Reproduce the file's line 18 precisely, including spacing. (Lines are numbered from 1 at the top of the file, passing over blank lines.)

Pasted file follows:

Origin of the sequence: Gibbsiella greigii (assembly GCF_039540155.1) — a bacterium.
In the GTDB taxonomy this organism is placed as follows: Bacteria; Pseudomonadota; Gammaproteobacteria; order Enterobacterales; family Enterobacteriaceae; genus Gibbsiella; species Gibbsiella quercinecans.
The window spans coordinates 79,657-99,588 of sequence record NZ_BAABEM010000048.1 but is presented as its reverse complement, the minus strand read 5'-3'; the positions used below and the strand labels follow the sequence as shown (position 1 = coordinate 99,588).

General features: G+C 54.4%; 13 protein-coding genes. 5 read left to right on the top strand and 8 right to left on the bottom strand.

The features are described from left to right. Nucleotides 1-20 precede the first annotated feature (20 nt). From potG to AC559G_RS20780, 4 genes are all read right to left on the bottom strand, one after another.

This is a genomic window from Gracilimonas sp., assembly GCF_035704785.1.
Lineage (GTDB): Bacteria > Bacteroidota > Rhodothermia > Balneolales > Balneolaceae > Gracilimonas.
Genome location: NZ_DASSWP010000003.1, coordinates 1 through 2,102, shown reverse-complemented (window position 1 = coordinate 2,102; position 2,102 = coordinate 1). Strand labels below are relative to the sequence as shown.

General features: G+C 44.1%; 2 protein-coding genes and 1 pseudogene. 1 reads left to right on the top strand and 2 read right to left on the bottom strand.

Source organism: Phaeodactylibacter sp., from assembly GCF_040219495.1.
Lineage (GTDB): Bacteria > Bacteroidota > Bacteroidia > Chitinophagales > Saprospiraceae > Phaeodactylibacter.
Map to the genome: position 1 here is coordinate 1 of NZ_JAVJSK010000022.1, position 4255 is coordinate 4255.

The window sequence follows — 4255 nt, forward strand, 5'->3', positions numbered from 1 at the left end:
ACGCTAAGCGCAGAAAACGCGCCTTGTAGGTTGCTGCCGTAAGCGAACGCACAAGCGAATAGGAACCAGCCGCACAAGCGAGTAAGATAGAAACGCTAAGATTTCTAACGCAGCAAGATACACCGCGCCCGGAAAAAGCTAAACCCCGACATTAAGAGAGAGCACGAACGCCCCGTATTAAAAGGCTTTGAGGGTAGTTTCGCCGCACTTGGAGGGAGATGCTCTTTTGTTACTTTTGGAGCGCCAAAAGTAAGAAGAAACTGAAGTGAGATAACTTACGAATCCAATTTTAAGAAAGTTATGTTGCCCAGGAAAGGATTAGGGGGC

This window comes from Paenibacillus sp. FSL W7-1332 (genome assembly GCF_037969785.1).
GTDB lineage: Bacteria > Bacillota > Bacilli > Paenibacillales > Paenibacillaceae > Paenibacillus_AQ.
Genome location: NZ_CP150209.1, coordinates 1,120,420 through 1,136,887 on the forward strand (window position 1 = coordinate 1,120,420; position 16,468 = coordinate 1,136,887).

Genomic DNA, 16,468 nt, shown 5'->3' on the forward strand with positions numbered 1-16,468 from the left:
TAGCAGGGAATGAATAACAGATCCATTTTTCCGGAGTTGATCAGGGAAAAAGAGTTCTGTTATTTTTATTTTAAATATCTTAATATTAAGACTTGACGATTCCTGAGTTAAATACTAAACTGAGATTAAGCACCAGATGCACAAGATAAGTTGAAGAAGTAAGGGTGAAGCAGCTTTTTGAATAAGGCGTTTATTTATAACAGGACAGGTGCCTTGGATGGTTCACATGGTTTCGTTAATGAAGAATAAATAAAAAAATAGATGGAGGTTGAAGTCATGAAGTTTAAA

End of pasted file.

Genomic DNA, 16,468 nt, shown 5'->3' on the forward strand with positions numbered 1-16,468 from the left: